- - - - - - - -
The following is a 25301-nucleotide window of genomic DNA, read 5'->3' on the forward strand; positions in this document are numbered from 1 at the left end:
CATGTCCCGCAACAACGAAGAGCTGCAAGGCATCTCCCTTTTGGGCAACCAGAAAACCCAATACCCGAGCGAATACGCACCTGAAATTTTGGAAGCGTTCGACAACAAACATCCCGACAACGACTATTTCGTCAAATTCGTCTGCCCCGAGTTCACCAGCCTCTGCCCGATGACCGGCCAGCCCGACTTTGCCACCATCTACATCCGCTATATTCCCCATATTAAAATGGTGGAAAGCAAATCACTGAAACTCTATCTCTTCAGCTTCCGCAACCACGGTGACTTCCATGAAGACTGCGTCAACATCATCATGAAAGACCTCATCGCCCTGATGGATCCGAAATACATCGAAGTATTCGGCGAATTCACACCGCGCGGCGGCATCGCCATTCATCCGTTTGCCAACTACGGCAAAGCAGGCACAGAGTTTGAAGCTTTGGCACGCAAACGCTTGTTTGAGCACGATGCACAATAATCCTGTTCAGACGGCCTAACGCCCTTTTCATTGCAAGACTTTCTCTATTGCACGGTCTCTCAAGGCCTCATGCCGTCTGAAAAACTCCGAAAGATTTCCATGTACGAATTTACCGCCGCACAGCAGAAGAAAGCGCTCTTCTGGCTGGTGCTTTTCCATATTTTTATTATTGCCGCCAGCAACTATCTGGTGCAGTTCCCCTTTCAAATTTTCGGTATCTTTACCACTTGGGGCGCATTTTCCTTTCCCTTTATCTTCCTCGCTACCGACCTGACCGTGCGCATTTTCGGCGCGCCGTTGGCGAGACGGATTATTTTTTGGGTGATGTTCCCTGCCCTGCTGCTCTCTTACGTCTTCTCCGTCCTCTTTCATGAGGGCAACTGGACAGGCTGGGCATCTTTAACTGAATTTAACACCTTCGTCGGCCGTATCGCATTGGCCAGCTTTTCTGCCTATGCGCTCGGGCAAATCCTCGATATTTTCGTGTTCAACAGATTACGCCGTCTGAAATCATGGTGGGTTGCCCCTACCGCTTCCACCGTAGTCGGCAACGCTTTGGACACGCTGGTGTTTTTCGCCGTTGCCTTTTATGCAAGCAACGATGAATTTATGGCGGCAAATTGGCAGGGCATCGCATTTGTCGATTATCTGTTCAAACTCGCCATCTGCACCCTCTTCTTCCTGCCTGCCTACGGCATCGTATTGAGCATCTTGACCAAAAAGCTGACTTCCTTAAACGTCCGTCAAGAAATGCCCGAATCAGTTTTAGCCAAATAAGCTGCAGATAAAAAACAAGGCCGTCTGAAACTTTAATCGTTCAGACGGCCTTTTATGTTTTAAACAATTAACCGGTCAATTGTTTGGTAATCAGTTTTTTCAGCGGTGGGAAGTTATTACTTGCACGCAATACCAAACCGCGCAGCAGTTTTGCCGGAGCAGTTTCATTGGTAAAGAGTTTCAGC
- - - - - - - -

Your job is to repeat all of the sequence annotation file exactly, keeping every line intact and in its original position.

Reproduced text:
The following is a 25301-nucleotide window of genomic DNA, read 5'->3' on the forward strand; positions in this document are numbered from 1 at the left end:
CATGTCCCGCAACAACGAAGAGCTGCAAGGCATCTCCCTTTTGGGCAACCAGAAAACCCAATACCCGAGCGAATACGCACCTGAAATTTTGGAAGCGTTCGACAACAAACATCCCGACAACGACTATTTCGTCAAATTCGTCTGCCCCGAGTTCACCAGCCTCTGCCCGATGACCGGCCAGCCCGACTTTGCCACCATCTACATCCGCTATATTCCCCATATTAAAATGGTGGAAAGCAAATCACTGAAACTCTATCTCTTCAGCTTCCGCAACCACGGTGACTTCCATGAAGACTGCGTCAACATCATCATGAAAGACCTCATCGCCCTGATGGATCCGAAATACATCGAAGTATTCGGCGAATTCACACCGCGCGGCGGCATCGCCATTCATCCGTTTGCCAACTACGGCAAAGCAGGCACAGAGTTTGAAGCTTTGGCACGCAAACGCTTGTTTGAGCACGATGCACAATAATCCTGTTCAGACGGCCTAACGCCCTTTTCATTGCAAGACTTTCTCTATTGCACGGTCTCTCAAGGCCTCATGCCGTCTGAAAAACTCCGAAAGATTTCCATGTACGAATTTACCGCCGCACAGCAGAAGAAAGCGCTCTTCTGGCTGGTGCTTTTCCATATTTTTATTATTGCCGCCAGCAACTATCTGGTGCAGTTCCCCTTTCAAATTTTCGGTATCTTTACCACTTGGGGCGCATTTTCCTTTCCCTTTATCTTCCTCGCTACCGACCTGACCGTGCGCATTTTCGGCGCGCCGTTGGCGAGACGGATTATTTTTTGGGTGATGTTCCCTGCCCTGCTGCTCTCTTACGTCTTCTCCGTCCTCTTTCATGAGGGCAACTGGACAGGCTGGGCATCTTTAACTGAATTTAACACCTTCGTCGGCCGTATCGCATTGGCCAGCTTTTCTGCCTATGCGCTCGGGCAAATCCTCGATATTTTCGTGTTCAACAGATTACGCCGTCTGAAATCATGGTGGGTTGCCCCTACCGCTTCCACCGTAGTCGGCAACGCTTTGGACACGCTGGTGTTTTTCGCCGTTGCCTTTTATGCAAGCAACGATGAATTTATGGCGGCAAATTGGCAGGGCATCGCATTTGTCGATTATCTGTTCAAACTCGCCATCTGCACCCTCTTCTTCCTGCCTGCCTACGGCATCGTATTGAGCATCTTGACCAAAAAGCTGACTTCCTTAAACGTCCGTCAAGAAATGCCCGAATCAGTTTTAGCCAAATAAGCTGCAGATAAAAAACAAGGCCGTCTGAAACTTTAATCGTTCAGACGGCCTTTTATGTTTTAAACAATTAACCGGTCAATTGTTTGGTAATCAGTTTTTTCAGCGGTGGGAAGTTATTACTTGCACGCAATACCAAACCGCGCAGCAGTTTTGCCGGAGCAGTTTCATTGGTAAAGAGTTTCAGC